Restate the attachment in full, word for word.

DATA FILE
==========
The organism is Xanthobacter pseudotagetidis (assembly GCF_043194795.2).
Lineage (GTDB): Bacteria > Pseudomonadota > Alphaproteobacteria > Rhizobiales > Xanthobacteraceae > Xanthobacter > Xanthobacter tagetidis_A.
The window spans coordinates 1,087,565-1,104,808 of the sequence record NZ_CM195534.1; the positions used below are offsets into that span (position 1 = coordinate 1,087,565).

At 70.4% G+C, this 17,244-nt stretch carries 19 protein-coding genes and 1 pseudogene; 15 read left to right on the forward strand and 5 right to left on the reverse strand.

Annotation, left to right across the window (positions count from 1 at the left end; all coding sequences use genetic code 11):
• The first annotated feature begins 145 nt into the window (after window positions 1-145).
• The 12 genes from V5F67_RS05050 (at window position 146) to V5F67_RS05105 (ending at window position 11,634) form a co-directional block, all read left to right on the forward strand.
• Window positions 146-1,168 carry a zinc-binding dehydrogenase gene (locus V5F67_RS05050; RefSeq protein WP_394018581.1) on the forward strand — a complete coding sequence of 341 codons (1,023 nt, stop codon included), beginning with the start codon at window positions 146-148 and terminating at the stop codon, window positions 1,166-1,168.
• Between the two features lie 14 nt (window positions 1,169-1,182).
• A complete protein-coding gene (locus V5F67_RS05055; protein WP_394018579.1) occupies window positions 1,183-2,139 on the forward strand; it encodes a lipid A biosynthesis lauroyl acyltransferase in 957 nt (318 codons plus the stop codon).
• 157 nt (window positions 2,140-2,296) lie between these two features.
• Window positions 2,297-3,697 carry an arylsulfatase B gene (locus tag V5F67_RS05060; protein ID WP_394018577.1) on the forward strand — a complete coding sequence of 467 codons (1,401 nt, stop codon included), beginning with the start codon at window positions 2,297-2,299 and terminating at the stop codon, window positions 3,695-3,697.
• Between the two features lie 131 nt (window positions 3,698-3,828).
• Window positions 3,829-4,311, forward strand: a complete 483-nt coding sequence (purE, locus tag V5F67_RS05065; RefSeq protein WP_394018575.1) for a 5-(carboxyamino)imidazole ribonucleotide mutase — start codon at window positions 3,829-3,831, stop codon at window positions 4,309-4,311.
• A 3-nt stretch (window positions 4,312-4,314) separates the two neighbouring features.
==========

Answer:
The organism is Xanthobacter pseudotagetidis (assembly GCF_043194795.2).
Lineage (GTDB): Bacteria > Pseudomonadota > Alphaproteobacteria > Rhizobiales > Xanthobacteraceae > Xanthobacter > Xanthobacter tagetidis_A.
The window spans coordinates 1,087,565-1,104,808 of the sequence record NZ_CM195534.1; the positions used below are offsets into that span (position 1 = coordinate 1,087,565).

At 70.4% G+C, this 17,244-nt stretch carries 19 protein-coding genes and 1 pseudogene; 15 read left to right on the forward strand and 5 right to left on the reverse strand.

Annotation, left to right across the window (positions count from 1 at the left end; all coding sequences use genetic code 11):
• The first annotated feature begins 145 nt into the window (after window positions 1-145).
• The 12 genes from V5F67_RS05050 (at window position 146) to V5F67_RS05105 (ending at window position 11,634) form a co-directional block, all read left to right on the forward strand.
• Window positions 146-1,168 carry a zinc-binding dehydrogenase gene (locus V5F67_RS05050; RefSeq protein WP_394018581.1) on the forward strand — a complete coding sequence of 341 codons (1,023 nt, stop codon included), beginning with the start codon at window positions 146-148 and terminating at the stop codon, window positions 1,166-1,168.
• Between the two features lie 14 nt (window positions 1,169-1,182).
• A complete protein-coding gene (locus V5F67_RS05055; protein WP_394018579.1) occupies window positions 1,183-2,139 on the forward strand; it encodes a lipid A biosynthesis lauroyl acyltransferase in 957 nt (318 codons plus the stop codon).
• 157 nt (window positions 2,140-2,296) lie between these two features.
• Window positions 2,297-3,697 carry an arylsulfatase B gene (locus tag V5F67_RS05060; protein ID WP_394018577.1) on the forward strand — a complete coding sequence of 467 codons (1,401 nt, stop codon included), beginning with the start codon at window positions 2,297-2,299 and terminating at the stop codon, window positions 3,695-3,697.
• Between the two features lie 131 nt (window positions 3,698-3,828).
• Window positions 3,829-4,311, forward strand: a complete 483-nt coding sequence (purE, locus tag V5F67_RS05065; RefSeq protein WP_394018575.1) for a 5-(carboxyamino)imidazole ribonucleotide mutase — start codon at window positions 3,829-3,831, stop codon at window positions 4,309-4,311.
• A 3-nt stretch (window positions 4,312-4,314) separates the two neighbouring features.